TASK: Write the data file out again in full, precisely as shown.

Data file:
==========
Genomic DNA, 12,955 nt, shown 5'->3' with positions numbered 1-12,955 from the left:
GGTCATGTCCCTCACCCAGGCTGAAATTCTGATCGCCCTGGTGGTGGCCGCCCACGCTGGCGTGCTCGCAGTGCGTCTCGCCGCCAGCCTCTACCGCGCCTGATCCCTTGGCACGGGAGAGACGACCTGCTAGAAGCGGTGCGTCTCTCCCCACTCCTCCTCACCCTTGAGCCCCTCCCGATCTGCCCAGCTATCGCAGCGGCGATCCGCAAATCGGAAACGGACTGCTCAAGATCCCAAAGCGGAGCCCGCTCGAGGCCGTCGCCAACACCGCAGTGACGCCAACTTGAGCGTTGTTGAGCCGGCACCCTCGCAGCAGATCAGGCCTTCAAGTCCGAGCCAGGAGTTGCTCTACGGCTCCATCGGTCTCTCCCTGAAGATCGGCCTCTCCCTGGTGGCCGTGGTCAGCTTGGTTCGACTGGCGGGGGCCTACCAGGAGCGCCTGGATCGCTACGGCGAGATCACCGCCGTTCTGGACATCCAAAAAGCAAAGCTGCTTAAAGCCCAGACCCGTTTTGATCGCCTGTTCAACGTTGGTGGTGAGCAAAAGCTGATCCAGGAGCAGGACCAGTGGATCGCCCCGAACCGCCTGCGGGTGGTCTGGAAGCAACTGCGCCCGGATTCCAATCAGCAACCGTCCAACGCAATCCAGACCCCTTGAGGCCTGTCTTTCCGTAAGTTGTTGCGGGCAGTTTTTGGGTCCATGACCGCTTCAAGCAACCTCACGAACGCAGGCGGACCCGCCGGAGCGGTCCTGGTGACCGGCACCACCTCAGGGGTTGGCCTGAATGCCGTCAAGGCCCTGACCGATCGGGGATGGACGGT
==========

Genomic DNA, 12,955 nt, shown 5'->3' with positions numbered 1-12,955 from the left:
GGTCATGTCCCTCACCCAGGCTGAAATTCTGATCGCCCTGGTGGTGGCCGCCCACGCTGGCGTGCTCGCAGTGCGTCTCGCCGCCAGCCTCTACCGCGCCTGATCCCTTGGCACGGGAGAGACGACCTGCTAGAAGCGGTGCGTCTCTCCCCACTCCTCCTCACCCTTGAGCCCCTCCCGATCTGCCCAGCTATCGCAGCGGCGATCCGCAAATCGGAAACGGACTGCTCAAGATCCCAAAGCGGAGCCCGCTCGAGGCCGTCGCCAACACCGCAGTGACGCCAACTTGAGCGTTGTTGAGCCGGCACCCTCGCAGCAGATCAGGCCTTCAAGTCCGAGCCAGGAGTTGCTCTACGGCTCCATCGGTCTCTCCCTGAAGATCGGCCTCTCCCTGGTGGCCGTGGTCAGCTTGGTTCGACTGGCGGGGGCCTACCAGGAGCGCCTGGATCGCTACGGCGAGATCACCGCCGTTCTGGACATCCAAAAAGCAAAGCTGCTTAAAGCCCAGACCCGTTTTGATCGCCTGTTCAACGTTGGTGGTGAGCAAAAGCTGATCCAGGAGCAGGACCAGTGGATCGCCCCGAACCGCCTGCGGGTGGTCTGGAAGCAACTGCGCCCGGATTCCAATCAGCAACCGTCCAACGCAATCCAGACCCCTTGAGGCCTGTCTTTCCGTAAGTTGTTGCGGGCAGTTTTTGGGTCCATGACCGCTTCAAGCAACCTCACGAACGCAGGCGGACCCGCCGGAGCGGTCCTGGTGACCGGCACCACCTCAGGGGTTGGCCTGAATGCCGTCAAGGCCCTGACCGATCGGGGATGGACGGT